5. Who was the last person who cooked you a meal? How did it turn out?
My wife, early yesterday evening, when we had Chilli and rice. It was lovely, as always. We may have freaked out my wife's dog, Ella, who was most peturbed that we were not including her in this lovely repaste (She had just had her tea, as I recall, but Ella's memory of when she's just eaten is not that fabulous...).



Courtesy of your actual Darth Phil, I present a link to possibly the most nerve-grindingly frustrating online gaming experience you'll have encountered for a long while. Don't play this at work on your PC or the damn thing will be going out of the window in two minutes flat.

It's worse, even, Oh Lovely, Wholly Righteous K., than the unremitting, neo-Satanic difficulty of MTV's digital telly game, "Mugshot Mania", which was apparently created by somebody who didn't get enough hugs as a child and felt the need to take out their loss on the world by crafting a fiendishly tricky platformer precisely designed to mess with your mind, make you question your sanity and generally weep out loud in frustration as you try to avoid guards, regain the scattered bits of your camera phone and generally escape the cruelly indifferent bad guys, sub-Miyamoto style.

If you have Sky Digital, press the red button on Channel 440 and book an appointment with a good hair-replacement clinic for immediately afterwards - you'll be needing their skills to replace the follicles you've ripped out whilst playing this game.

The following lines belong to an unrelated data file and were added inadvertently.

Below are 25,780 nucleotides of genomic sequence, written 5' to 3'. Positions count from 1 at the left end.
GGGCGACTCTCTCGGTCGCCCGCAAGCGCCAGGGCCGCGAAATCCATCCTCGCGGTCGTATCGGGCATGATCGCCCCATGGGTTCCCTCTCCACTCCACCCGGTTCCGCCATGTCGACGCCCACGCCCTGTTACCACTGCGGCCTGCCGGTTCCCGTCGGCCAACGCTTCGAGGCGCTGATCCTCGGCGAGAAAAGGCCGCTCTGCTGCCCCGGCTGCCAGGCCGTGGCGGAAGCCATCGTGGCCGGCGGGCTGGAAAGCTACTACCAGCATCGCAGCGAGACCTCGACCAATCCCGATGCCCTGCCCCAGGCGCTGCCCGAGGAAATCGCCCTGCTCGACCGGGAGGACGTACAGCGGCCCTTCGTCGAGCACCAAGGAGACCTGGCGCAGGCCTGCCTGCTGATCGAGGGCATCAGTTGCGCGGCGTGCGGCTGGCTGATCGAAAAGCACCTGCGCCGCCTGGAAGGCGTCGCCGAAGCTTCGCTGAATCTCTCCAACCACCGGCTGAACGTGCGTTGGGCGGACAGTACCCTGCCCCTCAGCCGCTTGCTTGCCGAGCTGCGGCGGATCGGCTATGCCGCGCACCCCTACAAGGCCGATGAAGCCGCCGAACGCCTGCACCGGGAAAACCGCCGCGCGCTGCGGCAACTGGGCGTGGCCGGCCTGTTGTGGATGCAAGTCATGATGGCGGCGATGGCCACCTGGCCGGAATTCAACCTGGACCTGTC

Wednesday, May 14, 2003

I'm not quite nervous yet, but the reviews that I've read to date for "The Matrix Reloaded" seem downright muted, if not quite hostile.

A repeated note in many published critiques appears to be a sense of disappointment that the movie doesn't exactly live up to the impact of the original 1999 installment, that the action in the picture exists solely to look cool and never once moves the story forward, that much of the plot is driven onwards by the use/overuse of ponderously-extended monologue and extensive, lengthy philosophical discourses on the nature of choice, the responsibilities which subsequently follow the act and lots of other stuff guaranteed to get psych majors and sociology professors hot and bothered.